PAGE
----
How familiar are you with headers in the context of websites and blogs?
In writing, headers are used to organize thoughts on a page, and they’re an easy way to clarify to readers that a new idea is about to start. On a webpage, we see them in a larger, bolder text to distinguish them from the rest of the words on the page.
When building the page, people often create them as a bold text with a larger font size than the normal text. It gets the job done, aesthetically, but it’s ignoring one very important component of search engine optimization, and that’s crawlability. Instead, a more search friendly practice is to clarify headers as headers using the appropriate HTML tags, such as <h1>, <h2>, etc.
When search engines crawl a page, they look for elements such as headers, schema markup, keywords — clear clues to what the page’s purpose is. Using a header element not only clarifies the beginning of a new topic, but it’s a clear hint elevated to search engines that it’s the start of a new thought.
Listed below are two examples of headers. One is marked up as a header using HTML while the other is written in bold and size 31 font. Appearance wise, they’re almost identical. The real question is, which one is the search engine that’s crawling this page going to understand as the real header and which one is plain text? (Hint: it’s the actual header marked up with the appropriate HTML tag.)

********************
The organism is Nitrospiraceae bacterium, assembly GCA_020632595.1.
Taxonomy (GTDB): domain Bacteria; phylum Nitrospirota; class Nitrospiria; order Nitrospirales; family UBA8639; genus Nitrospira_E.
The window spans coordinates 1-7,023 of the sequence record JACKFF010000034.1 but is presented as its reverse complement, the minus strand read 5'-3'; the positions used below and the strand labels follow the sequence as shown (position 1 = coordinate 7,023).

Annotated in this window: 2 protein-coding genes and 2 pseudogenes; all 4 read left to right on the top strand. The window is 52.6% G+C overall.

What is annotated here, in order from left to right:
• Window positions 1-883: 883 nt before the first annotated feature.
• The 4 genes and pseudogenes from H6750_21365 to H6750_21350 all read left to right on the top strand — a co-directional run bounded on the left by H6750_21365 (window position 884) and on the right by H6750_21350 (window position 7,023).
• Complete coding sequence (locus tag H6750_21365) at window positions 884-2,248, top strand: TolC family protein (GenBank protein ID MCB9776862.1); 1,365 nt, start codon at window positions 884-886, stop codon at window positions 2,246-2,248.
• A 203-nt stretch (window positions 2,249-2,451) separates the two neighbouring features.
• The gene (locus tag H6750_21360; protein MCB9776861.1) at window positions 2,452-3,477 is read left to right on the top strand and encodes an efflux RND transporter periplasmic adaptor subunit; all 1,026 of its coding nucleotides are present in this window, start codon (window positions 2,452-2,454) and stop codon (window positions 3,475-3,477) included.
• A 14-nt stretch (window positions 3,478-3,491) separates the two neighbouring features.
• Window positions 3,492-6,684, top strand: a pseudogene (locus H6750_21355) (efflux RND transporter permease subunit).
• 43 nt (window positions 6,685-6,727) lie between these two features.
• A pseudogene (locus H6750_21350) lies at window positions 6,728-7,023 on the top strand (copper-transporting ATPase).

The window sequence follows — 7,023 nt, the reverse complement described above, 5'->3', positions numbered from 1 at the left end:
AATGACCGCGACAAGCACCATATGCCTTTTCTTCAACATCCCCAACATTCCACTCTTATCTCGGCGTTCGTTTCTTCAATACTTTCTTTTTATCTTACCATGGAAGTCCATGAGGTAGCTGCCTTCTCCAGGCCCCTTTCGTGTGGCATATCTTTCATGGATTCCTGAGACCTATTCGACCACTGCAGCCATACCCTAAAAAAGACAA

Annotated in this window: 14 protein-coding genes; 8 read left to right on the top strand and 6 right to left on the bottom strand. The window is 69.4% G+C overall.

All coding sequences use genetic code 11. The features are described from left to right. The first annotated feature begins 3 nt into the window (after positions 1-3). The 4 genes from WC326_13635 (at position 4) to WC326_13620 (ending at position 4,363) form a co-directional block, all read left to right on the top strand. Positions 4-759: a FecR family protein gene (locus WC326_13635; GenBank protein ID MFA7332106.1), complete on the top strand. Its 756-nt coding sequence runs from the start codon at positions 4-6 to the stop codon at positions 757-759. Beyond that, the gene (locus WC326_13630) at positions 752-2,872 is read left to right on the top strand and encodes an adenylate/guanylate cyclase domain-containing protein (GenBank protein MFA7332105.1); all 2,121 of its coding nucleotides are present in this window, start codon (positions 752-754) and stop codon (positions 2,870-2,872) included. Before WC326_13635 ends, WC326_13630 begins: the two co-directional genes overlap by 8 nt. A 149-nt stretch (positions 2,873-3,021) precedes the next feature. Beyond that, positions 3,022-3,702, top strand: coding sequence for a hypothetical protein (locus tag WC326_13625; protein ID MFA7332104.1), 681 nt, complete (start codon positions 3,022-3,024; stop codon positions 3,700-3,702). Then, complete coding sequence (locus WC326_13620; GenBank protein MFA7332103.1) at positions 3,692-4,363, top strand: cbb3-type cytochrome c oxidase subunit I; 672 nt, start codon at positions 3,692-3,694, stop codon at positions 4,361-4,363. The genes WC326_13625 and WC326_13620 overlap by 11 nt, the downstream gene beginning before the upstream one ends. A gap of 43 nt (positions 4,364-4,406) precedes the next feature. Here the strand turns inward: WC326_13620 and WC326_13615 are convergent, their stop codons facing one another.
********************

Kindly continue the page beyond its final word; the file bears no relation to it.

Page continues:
The Impact of Headers on a Page
When it comes to using headers, it’s a best practice to use them when necessary. But when we take this a step further, past a user-friendly practice to an accessibility standpoint, it’s an integral part of being discovered by search engines.
Mentioned here is a blog post that was published in February 2019. The blog post was lengthy and informative, but it continued to barely be visible in the search engine results pages, or SERPs. We optimized the article after noticing the headers were displayed using bold text instead of proper h2 tags. After we made the change, we were able to see great improvement.
Search Console shows that a short spike in impressions appears in early October, followed by a large increase in January, and it continues to climb. The average position of the page has improved to roughly 16 as of April, and the click-through rate fluctuates between 1% and 2%.
Google Analytics shows organic sessions beginning to generate traffic, as March 2020 had 700 sessions.
The same goes for older blog posts as well as this blog post that was originally posted in 2013. After we updated the headers from bold text to actual header tags, we found success in the SERPs as well.
Beyond User Accessibility
Headers are an integral part of writing when it comes to developing content. They allow authors to guide readers through content more easily and properly set up their next thought in a clear manner. But headers serve a bigger purpose than that: They allow a site to be crawled, understood by search engines, and properly displayed for the right audience to find it and read.
Now that you understand headers, check out this BigWing blog post to get up to speed on all things SEO: “SEO Questions to Ask Your Digital Agency.”